When President Donald Trump goes after other nations with harsh tweets or statements blistering with bravado, there is often a sense that he's just showing off his favorite diplomatic dance moves. Trump lambastes China and its leader, then praises them. He threatens that a deal will never be done and huge tariffs will be imposed, then relents and suggests another meeting. He brandishes a carrot in one hand and a stick in the other, and if it hasn't always worked perfectly, it no longer inspires frantic fear in most Americans.
The same is true when Trump hurls bombast at Mexico over immigration and trade, or threatens Canada over timber imports, or belittles NATO allies over defense and trade and environmental issues. The tactics usually aren't terrifying, partly because on these issues Trump surrounds himself with cooler heads to smooth the feathers he ruffles.
But Iran is different.
The most powerful voice counseling Trump, National Security Adviser John Bolton, has recently proclaimed that bombing is the only way to contain Iran's desire to accumulate nuclear weapons, which is nothing new. To Bolton, the threat of Iranian nuclear weapons is always imminent, and can only be addressed via war. Whether writing "The inconvenient truth is that only military action like Israel's 1981 attack on Saddam Hussein's Osirak reactor in Iraq or its 2007 destruction of a Syrian reactor, designed and built by North Korea, can accomplish what is required," in The New York Times in 2015, or arguing on Fox News in 2007 that we ought to bomb Iran because it "is interfering in Iraq and is posing a direct threat to our troops," Bolton's stance has been consistent, and consistently wrong, just as he was wrong about the need to invade Iraq in 2003.
Now Bolton is once again claiming that Iran has ratcheted up its threats to American troops and interests, even as well-versed and trusted American and allied leaders say that is not the case. The New York Times has reported the Trump administration is drawing up a battle plan that includes 120,000 troops but the British general who is the deputy commander of the American-led coalition fighting the Islamic State says "there has been no increased threat from Iranian-backed forces in Iraq or Syria." Even Secretary of State Mike Pompeo, no stranger to saber-rattling, is speaking less aggressively than Bolton.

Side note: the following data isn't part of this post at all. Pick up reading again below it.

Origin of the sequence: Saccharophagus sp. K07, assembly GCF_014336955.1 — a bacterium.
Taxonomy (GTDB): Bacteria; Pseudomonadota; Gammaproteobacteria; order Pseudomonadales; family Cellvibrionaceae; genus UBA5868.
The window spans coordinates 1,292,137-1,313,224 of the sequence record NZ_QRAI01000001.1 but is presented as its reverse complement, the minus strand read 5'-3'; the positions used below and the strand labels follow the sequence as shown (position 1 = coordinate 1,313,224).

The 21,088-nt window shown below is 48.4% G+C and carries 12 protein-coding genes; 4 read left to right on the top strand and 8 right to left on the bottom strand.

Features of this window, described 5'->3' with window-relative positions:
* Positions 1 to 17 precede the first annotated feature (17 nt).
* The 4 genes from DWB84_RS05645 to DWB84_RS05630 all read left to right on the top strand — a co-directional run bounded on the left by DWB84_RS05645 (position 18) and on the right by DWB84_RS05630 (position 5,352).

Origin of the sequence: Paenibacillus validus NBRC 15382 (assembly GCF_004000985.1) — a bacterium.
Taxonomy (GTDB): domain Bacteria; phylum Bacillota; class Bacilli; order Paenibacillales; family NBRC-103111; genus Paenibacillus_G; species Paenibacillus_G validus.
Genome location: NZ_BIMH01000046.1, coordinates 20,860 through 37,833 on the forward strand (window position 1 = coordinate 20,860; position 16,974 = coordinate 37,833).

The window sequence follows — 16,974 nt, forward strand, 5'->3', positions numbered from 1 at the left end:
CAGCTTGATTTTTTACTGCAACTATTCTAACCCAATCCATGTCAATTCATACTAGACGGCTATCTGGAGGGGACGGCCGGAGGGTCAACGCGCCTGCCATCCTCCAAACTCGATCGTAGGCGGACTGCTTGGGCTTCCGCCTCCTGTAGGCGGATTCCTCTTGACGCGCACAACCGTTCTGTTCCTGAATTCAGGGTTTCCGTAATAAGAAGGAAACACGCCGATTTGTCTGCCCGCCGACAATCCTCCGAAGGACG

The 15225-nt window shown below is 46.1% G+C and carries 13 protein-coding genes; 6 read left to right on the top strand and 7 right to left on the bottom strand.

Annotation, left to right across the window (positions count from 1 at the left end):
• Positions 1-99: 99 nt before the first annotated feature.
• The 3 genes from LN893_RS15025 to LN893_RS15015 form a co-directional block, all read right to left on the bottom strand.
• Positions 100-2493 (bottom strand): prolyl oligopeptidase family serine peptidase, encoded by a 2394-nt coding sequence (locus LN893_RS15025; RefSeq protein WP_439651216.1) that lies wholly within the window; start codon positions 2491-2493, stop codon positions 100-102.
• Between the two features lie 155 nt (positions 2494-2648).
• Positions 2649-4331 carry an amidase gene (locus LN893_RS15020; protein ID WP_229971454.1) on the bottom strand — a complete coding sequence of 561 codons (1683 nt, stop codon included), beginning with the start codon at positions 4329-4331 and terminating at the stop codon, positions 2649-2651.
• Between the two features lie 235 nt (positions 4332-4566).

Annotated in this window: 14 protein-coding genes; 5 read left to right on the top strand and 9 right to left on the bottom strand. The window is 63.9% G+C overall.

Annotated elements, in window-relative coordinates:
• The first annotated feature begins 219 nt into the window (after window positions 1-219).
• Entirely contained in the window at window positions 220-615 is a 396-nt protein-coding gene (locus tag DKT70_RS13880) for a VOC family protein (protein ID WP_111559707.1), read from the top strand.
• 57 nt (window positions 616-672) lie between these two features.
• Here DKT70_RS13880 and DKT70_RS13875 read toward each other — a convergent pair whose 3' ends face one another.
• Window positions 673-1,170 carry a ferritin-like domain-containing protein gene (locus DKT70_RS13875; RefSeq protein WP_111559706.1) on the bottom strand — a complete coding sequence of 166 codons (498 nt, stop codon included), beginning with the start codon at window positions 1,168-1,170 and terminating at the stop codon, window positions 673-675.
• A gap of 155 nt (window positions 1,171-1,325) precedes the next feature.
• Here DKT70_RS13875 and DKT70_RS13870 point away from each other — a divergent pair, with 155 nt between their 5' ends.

The waters are further muddied by our two closest allies in the region, Israel and Saudi Arabia, who constantly pressure Trump to hammer Iran to further their own designs. The only voices saying Iran is an imminent threat now are ones, like Bolton and Benjamin Netanyahu and the Saudi royal family, who say that no matter what the circumstances, and no matter how often later events prove them incorrect.
Sunday, Trump tweeted, "If Iran wants to fight, that will be the official end of Iran.
Never threaten the United States again!" But Iran threatens the United States constantly and the last tweet by its foreign minister was no different. He wrote "Goaded by #B_Team" as he boasted that Iran defeated Alexander the Great and Genghis Khan.
Trump, a master of such bluster, must see Iran's puffed-up chest for what it is, and see Bolton's unrelenting beating of the drums of war for what it is, too.